AVIANO AIR BASE, Italy --
The U.S. Air Force has been tackling cyberspace defense for two decades with Airmen serving around the globe defending air, space and cyberspace domains with defensive cyber operations and offensive cyber operations forces.
The National Military Strategy for Cyberspace Operations has outlined the need for Department of Defense organizations to begin prioritizing the cyber domain.
In 2018, the President of the United States, Donald J. Trump, reinforced this directive by signing the National Cyber Strategy--the first fully articulated cyber strategy for the U.S. since 2003.
In the past few years, the U.S. Air Force has identified that a critical gap in cyber defenses lies in the local networks on bases across the Air Force.
To combat this issue, mission defense teams were first introduced in 2014 as part of the Cyber Squadron Initiative, an Air Force-wide effort that aims to provide mission assurance through active cyber defense and preventative maintenance. The U.S. Air Force has dedicated cyber teams for OCO and DCO at the national level, and MDTs to fill gaps at the base level.
The 31st Fighter Wing MDT was formed on Jan. 1, 2019, and is growing in size and scope. The U.S. Air Forces in Europe Defensive Operations Cell visited last week to see the team’s progression.
“The 31st FW MDT identified the critical communications links and developed countermeasures and contingency plans, ultimately resulting in a successful operation,” said U.S. Air Force Capt. Angelito Aragon, USAFE Defensive Cyber Operations cell chief. “A core challenge new MDTs face is learning what ‘right’ looks like, and I believe this is exactly what the 31st FW MDT has accomplished here in Aviano.”
The 31st FW is moving from a traditional break-fix maintenance culture to a culture of proactively identifying active cyber-attacks on the network. To do this, the MDT deploys a few tactics, techniques and procedures that allows the team to survey, detect, and protect the 31st FW’s key cyber terrain.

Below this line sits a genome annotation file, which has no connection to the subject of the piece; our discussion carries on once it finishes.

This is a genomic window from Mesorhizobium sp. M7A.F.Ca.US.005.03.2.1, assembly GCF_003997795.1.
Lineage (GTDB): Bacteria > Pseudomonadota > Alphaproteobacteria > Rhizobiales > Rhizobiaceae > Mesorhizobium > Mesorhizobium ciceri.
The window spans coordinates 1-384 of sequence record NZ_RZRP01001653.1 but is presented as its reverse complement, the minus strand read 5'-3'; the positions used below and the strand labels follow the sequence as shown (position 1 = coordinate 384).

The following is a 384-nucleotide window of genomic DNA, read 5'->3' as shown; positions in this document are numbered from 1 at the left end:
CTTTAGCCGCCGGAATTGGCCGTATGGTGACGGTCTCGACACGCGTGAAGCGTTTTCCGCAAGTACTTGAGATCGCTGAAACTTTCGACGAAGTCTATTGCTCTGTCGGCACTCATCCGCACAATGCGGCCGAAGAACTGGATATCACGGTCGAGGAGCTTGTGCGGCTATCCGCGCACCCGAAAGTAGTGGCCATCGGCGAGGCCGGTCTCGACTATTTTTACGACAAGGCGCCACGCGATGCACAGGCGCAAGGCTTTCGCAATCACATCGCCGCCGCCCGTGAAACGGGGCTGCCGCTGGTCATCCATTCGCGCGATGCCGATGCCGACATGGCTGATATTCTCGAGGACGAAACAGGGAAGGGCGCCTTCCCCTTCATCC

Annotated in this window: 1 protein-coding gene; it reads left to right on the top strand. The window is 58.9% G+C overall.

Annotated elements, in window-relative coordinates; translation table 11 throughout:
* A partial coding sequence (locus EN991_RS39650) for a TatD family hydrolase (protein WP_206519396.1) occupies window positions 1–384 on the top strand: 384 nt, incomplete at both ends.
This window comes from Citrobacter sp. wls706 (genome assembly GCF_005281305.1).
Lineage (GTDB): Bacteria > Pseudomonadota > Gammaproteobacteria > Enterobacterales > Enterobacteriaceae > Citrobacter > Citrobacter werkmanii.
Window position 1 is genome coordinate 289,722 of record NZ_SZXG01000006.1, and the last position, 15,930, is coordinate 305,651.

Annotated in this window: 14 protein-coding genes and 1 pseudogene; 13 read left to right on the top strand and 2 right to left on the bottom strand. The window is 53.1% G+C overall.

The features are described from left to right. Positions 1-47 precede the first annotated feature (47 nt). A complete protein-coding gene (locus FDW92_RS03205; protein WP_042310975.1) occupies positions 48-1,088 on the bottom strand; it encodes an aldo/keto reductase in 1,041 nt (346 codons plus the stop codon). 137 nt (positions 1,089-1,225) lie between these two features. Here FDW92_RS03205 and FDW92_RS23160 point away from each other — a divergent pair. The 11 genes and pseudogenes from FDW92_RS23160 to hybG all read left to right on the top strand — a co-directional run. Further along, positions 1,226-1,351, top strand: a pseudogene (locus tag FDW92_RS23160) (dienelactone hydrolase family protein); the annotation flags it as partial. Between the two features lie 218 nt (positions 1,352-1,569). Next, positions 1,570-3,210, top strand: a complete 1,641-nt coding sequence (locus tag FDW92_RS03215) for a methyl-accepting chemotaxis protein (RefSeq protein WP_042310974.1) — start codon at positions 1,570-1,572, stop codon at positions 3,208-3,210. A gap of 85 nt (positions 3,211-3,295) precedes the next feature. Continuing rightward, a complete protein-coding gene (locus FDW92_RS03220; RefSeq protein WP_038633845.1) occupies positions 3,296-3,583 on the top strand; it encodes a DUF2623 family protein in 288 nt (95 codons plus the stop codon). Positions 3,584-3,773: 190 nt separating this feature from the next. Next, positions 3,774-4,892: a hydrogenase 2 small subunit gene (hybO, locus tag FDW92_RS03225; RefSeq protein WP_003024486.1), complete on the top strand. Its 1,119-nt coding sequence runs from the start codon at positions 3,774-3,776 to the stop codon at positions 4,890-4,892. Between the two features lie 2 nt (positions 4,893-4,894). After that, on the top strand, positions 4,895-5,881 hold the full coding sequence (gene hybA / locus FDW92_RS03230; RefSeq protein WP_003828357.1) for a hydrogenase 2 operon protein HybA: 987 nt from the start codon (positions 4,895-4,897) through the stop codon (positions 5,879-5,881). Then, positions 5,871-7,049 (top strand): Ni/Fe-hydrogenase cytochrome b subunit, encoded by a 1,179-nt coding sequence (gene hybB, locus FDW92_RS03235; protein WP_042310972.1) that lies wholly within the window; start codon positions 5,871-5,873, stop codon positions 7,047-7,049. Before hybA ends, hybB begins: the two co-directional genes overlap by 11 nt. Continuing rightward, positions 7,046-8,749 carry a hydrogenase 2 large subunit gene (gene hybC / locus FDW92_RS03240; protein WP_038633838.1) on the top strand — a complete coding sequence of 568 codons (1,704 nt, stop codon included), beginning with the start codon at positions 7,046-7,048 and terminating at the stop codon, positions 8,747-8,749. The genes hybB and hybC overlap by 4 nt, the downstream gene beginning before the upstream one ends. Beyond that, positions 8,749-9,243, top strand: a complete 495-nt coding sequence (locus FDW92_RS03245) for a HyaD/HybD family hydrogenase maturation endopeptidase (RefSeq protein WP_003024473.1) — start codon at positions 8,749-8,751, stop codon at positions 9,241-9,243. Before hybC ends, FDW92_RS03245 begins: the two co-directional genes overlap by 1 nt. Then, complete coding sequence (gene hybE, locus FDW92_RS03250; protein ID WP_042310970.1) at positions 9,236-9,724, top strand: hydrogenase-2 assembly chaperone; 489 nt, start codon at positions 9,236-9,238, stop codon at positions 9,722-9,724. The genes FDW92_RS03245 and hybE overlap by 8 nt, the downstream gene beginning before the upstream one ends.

“The first step in defending cyberspace is to know your terrain,” said Senior Master Sgt. David Smyer, 31st Communications Squadron MDT flight chief. “To accomplish this, the MDT utilizes a process called Functional Mission Analysis - Cyber. The purpose of this process is to break down the target system to its core functions to understand how they interact with each other.”
Once the team has identified the 31st FW’s key cyber terrain, they will be better equipped to find where adversaries may be hiding on the network, said Senior Airman Robert Paquette, 31st CS MDT operator.
The 31st FW MDT is also equipped with the sophisticated Cyber Vulnerability Assessment/Hunter weapon system, a tool that comes equipped with all the software needed to properly identify and assess enemy infiltration of the cyber domain. Once suspicious or potentially adversarial activity is found, the MDT springs into action to identify and deter the threat.
Cyberspace is a complex domain, and always changing, but the 31st CS will continue working and silently hunting adversaries through the network, wherever they may be hiding.